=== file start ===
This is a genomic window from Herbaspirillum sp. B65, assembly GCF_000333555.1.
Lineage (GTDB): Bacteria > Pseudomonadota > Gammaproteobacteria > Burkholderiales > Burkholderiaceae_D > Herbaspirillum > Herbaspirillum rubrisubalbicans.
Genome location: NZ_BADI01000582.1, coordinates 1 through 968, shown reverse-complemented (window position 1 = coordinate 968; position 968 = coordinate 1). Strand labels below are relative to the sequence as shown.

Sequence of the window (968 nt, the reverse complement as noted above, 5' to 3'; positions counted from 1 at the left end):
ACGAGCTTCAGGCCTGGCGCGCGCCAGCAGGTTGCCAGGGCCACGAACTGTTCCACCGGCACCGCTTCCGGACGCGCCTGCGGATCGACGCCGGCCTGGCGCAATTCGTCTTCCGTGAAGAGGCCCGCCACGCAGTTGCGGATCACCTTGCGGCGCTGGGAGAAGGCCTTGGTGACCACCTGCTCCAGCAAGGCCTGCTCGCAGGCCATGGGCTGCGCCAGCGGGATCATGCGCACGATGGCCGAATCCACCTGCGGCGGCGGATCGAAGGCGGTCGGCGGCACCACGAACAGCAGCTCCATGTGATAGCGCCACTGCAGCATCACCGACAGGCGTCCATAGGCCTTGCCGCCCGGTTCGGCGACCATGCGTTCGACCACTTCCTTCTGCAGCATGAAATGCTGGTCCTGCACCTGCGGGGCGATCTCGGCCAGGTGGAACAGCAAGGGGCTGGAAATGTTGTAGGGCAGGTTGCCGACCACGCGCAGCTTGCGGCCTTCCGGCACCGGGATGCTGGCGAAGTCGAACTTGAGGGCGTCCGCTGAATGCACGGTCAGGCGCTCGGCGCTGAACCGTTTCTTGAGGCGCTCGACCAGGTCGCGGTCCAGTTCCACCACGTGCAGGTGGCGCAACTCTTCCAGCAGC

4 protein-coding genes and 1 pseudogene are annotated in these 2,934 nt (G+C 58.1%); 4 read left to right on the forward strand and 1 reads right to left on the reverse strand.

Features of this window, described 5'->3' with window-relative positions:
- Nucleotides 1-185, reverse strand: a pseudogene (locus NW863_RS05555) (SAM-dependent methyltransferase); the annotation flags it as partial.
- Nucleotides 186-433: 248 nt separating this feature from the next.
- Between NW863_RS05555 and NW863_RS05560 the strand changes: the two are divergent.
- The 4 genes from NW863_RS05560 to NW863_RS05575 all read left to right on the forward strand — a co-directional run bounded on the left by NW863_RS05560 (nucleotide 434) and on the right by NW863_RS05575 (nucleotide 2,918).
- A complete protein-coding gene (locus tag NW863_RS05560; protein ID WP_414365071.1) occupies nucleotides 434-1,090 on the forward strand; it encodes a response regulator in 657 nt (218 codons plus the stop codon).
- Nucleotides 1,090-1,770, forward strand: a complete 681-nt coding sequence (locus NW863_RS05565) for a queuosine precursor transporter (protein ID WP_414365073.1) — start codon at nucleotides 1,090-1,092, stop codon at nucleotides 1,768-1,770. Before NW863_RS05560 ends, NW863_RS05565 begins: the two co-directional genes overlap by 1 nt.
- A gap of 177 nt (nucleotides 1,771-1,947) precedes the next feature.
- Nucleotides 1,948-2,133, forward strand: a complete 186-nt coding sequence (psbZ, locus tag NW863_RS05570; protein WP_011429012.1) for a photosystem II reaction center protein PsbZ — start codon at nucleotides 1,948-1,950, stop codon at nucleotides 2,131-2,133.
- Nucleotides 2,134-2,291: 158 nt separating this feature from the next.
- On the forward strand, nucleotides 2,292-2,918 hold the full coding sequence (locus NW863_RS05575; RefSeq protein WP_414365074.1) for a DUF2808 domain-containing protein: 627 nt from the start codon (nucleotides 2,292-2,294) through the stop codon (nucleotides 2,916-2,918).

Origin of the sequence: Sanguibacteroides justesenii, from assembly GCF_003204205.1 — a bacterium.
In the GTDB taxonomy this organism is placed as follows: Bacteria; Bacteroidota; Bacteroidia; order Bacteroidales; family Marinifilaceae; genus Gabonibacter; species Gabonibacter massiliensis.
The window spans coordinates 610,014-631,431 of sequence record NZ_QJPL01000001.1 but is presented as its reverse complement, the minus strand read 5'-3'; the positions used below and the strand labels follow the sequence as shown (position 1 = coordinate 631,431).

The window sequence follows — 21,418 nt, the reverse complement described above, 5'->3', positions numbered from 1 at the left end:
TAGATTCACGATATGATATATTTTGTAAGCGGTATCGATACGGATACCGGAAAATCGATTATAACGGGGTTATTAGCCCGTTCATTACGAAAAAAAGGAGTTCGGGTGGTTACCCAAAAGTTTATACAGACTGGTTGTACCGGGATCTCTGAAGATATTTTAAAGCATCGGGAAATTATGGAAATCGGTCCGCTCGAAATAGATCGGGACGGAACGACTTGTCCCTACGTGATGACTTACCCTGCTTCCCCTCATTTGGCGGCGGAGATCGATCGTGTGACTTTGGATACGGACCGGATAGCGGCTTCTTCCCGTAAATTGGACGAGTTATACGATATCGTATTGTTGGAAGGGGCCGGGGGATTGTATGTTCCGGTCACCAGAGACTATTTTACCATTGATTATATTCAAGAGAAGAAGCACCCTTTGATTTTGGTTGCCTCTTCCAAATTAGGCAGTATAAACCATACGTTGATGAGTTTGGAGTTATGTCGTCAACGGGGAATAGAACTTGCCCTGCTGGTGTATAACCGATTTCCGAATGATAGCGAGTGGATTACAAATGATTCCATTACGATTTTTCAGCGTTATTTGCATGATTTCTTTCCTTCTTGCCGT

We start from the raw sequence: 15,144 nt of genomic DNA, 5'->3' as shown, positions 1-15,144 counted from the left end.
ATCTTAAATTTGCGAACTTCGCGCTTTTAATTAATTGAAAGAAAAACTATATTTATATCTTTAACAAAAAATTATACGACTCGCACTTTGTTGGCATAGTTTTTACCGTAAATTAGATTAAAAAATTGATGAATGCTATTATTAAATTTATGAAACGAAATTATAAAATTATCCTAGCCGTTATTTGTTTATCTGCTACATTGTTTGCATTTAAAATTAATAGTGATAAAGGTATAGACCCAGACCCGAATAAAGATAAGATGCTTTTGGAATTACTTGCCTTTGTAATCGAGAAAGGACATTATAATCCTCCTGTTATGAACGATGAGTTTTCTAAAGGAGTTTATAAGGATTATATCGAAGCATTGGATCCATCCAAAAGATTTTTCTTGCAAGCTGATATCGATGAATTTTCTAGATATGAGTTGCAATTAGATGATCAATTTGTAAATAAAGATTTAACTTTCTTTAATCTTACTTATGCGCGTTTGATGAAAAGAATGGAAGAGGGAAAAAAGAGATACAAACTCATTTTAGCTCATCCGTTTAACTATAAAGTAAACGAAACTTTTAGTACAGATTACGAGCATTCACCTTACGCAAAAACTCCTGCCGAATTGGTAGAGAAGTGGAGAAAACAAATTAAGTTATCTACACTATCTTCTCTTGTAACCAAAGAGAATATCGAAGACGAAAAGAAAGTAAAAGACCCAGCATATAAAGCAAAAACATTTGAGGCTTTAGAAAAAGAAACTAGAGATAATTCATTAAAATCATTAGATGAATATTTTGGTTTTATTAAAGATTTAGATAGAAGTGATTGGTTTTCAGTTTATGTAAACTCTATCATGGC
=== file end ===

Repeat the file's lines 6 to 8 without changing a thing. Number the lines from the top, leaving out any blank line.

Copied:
4 protein-coding genes and 1 pseudogene are annotated in these 2,934 nt (G+C 58.1%); 4 read left to right on the forward strand and 1 reads right to left on the reverse strand.

Features of this window, described 5'->3' with window-relative positions:
- Nucleotides 1-185, reverse strand: a pseudogene (locus NW863_RS05555) (SAM-dependent methyltransferase); the annotation flags it as partial.